Citing toxicity concerns, Boehringer Ingelheim drops short-lived IPF pact — keeping $1B+ in its pocket

Boehringer Ingelheim has quietly killed a short-lived deal that it was prepared to spend $1.25 billion on, returning an early-stage drug to its Korean biotech partner.

When the German pharma paid Bridge Biotherapeutics $50 million last July, it hailed BBT-877 — an autotaxin inhibitor — as a potential next-generation treatment option for fibrosing interstitial lung diseases. But toxicity concerns have cropped up, triggering the decision to drop the program, according to Korea Biomedical Review.

Autotaxin, or ATX, has been an emerging target for IPF because of its role in generating lysophosphatidic acid, which in turn promotes inflammation and fibrosis. The pact was part of Boehringer’s global spree as its BD group looked left and right to beef up its pipeline on respiratory diseases as well as cancer.

Galapagos’ late-stage ATX player GLPG1690 figured prominently in its $5 billion alliance with Gilead. Mid-stage data reported in 2017 suggested it clearly stabilized a small group of patients with the disease.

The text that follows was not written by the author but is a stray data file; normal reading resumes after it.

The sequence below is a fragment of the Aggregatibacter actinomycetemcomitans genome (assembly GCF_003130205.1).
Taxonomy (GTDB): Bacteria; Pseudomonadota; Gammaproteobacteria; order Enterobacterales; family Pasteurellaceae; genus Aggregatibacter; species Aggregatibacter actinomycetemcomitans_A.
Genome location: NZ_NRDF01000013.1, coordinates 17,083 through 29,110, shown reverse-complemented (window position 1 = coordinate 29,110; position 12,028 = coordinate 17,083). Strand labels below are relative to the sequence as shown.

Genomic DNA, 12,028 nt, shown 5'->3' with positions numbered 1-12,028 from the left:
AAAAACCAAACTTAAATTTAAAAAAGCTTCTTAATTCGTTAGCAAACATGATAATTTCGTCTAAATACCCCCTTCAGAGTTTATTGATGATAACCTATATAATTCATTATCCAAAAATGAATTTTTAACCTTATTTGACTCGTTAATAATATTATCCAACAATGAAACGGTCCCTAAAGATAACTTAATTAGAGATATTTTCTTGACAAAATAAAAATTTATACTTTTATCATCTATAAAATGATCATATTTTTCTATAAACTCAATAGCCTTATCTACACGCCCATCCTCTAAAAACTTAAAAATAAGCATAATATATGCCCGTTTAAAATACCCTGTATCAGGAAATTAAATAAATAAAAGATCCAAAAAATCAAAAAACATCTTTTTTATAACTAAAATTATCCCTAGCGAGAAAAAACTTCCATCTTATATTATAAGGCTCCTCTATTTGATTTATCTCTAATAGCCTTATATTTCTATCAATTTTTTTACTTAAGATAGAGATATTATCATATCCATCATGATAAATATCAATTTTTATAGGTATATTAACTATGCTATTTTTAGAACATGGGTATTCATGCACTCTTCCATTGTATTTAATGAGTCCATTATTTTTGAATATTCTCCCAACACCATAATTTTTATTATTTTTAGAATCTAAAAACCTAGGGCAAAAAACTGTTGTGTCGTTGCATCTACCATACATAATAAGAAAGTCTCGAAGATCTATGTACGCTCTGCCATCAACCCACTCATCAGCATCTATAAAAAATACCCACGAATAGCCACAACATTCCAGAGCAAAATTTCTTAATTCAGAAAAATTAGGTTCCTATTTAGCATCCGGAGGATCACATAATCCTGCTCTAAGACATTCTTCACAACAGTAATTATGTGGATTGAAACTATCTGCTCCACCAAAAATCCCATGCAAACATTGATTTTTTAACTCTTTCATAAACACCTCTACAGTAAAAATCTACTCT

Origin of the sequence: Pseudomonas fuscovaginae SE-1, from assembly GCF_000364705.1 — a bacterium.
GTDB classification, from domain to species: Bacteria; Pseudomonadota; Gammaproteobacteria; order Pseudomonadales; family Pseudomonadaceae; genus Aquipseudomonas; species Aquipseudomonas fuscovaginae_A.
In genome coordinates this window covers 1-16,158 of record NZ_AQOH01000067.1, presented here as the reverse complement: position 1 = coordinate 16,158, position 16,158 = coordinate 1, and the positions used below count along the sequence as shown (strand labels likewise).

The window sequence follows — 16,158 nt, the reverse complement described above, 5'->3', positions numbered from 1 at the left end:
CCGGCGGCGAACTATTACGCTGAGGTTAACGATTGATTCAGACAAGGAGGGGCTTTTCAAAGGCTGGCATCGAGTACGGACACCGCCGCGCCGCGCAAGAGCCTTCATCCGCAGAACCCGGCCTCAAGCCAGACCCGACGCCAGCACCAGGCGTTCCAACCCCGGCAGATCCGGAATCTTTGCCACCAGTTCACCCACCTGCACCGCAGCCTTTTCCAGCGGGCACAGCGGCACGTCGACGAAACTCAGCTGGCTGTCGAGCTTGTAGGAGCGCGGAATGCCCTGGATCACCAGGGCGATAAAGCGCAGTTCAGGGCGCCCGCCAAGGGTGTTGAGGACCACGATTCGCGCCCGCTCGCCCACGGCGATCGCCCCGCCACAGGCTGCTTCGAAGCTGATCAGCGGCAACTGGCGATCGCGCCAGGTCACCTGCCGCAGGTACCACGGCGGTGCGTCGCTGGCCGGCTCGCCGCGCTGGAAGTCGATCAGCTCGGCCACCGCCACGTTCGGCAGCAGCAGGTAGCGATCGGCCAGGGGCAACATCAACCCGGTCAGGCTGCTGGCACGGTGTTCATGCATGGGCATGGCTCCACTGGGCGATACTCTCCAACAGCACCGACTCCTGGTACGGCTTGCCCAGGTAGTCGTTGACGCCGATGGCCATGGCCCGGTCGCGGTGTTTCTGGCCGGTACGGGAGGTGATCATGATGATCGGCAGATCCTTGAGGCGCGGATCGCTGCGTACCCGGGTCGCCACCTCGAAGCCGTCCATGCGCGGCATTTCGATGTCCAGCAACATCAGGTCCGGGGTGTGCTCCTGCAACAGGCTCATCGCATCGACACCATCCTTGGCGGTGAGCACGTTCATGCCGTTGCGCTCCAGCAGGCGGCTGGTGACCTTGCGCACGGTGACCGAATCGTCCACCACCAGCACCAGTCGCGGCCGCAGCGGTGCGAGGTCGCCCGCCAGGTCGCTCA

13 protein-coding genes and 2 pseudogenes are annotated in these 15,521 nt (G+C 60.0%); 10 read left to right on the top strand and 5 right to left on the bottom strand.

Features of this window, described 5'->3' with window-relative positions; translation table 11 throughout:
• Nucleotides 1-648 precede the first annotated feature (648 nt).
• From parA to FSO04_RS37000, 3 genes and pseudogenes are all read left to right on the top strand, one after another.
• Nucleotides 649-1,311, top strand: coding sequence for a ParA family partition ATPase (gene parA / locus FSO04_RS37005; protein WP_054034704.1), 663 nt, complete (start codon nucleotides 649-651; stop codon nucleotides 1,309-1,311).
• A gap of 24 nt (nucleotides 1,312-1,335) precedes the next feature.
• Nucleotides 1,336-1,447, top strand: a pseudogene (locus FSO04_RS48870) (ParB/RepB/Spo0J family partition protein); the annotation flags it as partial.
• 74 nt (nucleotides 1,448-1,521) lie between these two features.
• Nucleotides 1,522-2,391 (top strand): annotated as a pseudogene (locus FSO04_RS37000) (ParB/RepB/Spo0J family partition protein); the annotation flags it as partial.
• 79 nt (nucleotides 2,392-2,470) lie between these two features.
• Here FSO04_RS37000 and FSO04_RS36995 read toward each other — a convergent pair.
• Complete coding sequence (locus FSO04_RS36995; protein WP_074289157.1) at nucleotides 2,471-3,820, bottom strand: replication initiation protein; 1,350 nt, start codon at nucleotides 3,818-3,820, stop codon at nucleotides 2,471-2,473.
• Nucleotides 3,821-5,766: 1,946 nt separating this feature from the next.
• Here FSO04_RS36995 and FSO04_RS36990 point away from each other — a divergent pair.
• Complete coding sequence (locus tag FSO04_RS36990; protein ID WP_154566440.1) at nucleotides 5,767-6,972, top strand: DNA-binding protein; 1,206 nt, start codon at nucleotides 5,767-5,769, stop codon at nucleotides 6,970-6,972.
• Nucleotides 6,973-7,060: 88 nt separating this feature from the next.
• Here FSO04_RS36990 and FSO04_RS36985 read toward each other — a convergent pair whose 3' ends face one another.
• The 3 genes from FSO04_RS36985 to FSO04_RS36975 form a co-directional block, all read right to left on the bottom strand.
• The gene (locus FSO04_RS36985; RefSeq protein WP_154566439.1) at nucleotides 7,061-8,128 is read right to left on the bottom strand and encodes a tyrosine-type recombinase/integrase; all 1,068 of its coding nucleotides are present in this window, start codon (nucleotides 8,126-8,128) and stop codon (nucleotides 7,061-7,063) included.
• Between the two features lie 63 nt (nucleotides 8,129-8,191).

Fast on the heels of a riotous reception for FibroGen’s PoC round for a rival IPF drug, the Belgian biotech says their drug clearly stabilized a small group of patients with the disease while patients in the placebo arm continued to decline.

After reviewing Phase I results suggesting dose-dependent increase of plasma concentrations of the drug, Boehringer took over to do its own clinical work. The data from those studies are going to Bridge.

Not to be confused with Neil Kumar’s genetics-focused shop in the Bay Area, Bridge Biotherapeutics bills itself as a virtual organization, headquartered in Seongnam with a subsidiary at Houston’s JLABS@TMC.

“Bridge Biotherapeutics is well aware of the difficulties facing IPF patients and the necessity of developing a new drug for the illness,” CEO Lee Jung-kue told KBR. “Therefore, the company plans to do its best for developing BBT-877.”

Next steps start with talking to the FDA about data in Q1 of next year.

The termination marks another spot on Boehringer’s adventures in Korea. Its alliance with Hanmi ended in disaster as their cancer drug was linked with several patient deaths and an insider trading scandal in Seoul.

Having ridden the Boehringer Ingelheim deal to a $36 million Korea listing in late 2019, Bridge Biotherapeutics has pocketed around $52 million in milestones over the past year.

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